Ferdinand de Saussure - approach to language

Essay by jiggahamburgUniversity, Bachelor'sA+, August 2007

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According to Saussure, language is a system of signs that develops over time. However, embedded words only carry meaning if people agree on a mutual understanding, which is provoked by a certain sound. This mutual idea then transforms into a common sign for the given idea. Further, Saussure puts forward the idea of langue and parole, in which langue does not carry social meaning but only names, whereas parole is simply the pronouncement or display of an idea.

Saussure`s approach to lingustics and grammarSaussure, one of the founders of modern linguistics, established the structural study of language, namely Structuralism. In this regard, the connection between the linguistic sign and what it signifies are considered arbitrary. Signs consist of two parts: the signifier, the sound or look in a vocal or graphic form, and the signifier's object, the signified. Due to the arbitrary relationship the connection between these two is likely to alter over time.

Further, signs only can designate something if they collude. For example ´a` cannot designate something without the help of other letters so that letters are only valuable if they collude.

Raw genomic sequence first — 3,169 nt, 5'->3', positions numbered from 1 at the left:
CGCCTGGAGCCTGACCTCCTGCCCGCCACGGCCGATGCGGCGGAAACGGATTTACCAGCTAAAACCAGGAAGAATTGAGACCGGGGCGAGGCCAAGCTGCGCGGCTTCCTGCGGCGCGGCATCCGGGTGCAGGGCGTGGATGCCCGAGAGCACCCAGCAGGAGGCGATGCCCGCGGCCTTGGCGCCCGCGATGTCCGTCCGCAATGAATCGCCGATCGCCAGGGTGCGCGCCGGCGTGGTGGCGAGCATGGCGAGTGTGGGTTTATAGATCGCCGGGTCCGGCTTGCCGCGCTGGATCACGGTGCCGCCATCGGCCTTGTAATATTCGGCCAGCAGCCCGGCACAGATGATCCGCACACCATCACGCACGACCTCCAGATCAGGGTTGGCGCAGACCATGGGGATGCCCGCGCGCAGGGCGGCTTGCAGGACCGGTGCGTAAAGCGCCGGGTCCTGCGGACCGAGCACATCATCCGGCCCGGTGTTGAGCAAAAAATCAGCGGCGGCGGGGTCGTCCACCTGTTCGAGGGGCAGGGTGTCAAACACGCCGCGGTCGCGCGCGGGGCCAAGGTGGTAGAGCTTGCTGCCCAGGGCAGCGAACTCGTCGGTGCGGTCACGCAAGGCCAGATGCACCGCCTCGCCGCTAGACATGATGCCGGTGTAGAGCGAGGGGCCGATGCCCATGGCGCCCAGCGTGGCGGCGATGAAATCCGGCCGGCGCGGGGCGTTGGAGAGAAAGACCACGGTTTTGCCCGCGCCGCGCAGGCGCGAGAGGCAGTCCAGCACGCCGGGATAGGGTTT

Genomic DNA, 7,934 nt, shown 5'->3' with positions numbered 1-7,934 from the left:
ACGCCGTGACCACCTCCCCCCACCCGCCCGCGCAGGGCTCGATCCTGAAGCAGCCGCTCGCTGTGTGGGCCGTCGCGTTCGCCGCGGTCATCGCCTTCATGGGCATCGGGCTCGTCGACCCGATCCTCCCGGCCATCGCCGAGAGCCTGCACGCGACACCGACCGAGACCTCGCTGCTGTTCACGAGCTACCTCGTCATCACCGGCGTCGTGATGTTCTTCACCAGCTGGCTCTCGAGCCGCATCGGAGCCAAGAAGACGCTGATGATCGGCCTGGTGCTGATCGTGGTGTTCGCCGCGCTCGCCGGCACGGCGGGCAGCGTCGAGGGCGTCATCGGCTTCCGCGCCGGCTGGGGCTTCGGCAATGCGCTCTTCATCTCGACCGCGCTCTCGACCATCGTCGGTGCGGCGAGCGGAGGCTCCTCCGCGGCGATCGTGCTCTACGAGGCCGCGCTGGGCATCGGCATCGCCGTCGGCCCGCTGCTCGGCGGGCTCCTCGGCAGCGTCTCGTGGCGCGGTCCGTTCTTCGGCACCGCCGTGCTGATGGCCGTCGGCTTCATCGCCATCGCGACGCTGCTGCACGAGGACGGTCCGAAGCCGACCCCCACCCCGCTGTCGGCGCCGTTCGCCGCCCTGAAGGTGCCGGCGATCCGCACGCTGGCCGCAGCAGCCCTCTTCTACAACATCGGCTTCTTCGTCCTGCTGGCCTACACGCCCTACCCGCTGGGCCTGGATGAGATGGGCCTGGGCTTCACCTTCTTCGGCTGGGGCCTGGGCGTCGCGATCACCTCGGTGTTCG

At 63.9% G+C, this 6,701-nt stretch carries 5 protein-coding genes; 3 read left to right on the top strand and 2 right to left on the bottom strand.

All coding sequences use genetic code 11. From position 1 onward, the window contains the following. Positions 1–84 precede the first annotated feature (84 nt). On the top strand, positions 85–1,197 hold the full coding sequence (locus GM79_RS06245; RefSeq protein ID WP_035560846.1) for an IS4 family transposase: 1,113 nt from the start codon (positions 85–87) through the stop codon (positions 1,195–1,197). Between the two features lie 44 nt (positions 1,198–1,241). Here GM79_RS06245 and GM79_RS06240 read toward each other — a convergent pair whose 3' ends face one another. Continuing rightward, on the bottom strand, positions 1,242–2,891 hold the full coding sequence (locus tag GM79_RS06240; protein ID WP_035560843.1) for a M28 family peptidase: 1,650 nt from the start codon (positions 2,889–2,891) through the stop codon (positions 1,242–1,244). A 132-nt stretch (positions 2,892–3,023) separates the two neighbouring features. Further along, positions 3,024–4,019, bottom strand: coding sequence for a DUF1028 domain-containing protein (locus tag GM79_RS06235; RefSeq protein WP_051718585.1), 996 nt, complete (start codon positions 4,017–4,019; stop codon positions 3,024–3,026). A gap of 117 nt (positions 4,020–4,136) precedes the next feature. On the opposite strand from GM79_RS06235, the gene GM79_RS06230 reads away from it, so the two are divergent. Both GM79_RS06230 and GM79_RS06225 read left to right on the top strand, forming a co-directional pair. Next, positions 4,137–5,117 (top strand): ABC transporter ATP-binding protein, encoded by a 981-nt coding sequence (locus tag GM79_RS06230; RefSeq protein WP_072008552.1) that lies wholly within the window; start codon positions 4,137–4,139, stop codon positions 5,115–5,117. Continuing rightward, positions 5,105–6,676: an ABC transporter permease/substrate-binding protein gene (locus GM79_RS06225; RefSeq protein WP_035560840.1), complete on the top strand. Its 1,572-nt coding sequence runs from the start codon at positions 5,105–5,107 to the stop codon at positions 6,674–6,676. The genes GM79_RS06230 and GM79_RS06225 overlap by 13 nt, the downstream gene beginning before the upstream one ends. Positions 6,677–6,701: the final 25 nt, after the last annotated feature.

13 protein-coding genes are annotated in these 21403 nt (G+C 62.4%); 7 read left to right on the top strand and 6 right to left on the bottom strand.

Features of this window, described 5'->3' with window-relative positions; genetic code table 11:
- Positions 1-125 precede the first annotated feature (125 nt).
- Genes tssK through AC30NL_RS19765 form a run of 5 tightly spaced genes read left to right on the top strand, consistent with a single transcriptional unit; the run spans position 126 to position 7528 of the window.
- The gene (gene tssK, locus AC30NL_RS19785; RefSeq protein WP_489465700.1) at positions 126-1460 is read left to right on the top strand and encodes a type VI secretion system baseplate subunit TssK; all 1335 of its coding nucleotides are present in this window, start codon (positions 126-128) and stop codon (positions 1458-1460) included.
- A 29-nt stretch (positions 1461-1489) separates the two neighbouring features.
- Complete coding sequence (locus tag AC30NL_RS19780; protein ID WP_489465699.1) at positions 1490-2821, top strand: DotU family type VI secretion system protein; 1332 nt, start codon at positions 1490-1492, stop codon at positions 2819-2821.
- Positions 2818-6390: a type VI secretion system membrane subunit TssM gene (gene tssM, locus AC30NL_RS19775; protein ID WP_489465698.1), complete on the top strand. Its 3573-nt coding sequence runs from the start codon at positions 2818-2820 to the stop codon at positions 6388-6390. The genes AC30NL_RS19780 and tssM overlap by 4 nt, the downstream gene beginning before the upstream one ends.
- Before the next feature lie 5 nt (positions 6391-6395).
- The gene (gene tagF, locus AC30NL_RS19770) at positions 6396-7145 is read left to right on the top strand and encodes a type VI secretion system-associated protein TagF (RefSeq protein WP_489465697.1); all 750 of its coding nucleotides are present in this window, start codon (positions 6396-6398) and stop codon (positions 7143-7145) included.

Structural grammar is used to describe the formal structural units in any spoken language. Saussure, structuralist himself, states that each particular language underlies a specific system, which is considered grammatically correct by the hearer and speaker of that language.

Identify one of Saussure`s concepts which is still valid.

Langue and parole is integrated in Saussure's theory called "structuralism". He suggests that meaning is not primarily based on a certain object, but on its structure. To put it slightly different, meaning occurs when a word is chosen by the speaker, although he could have chosen another expression. Due to this difference from other words, meaning gets created.

Which role...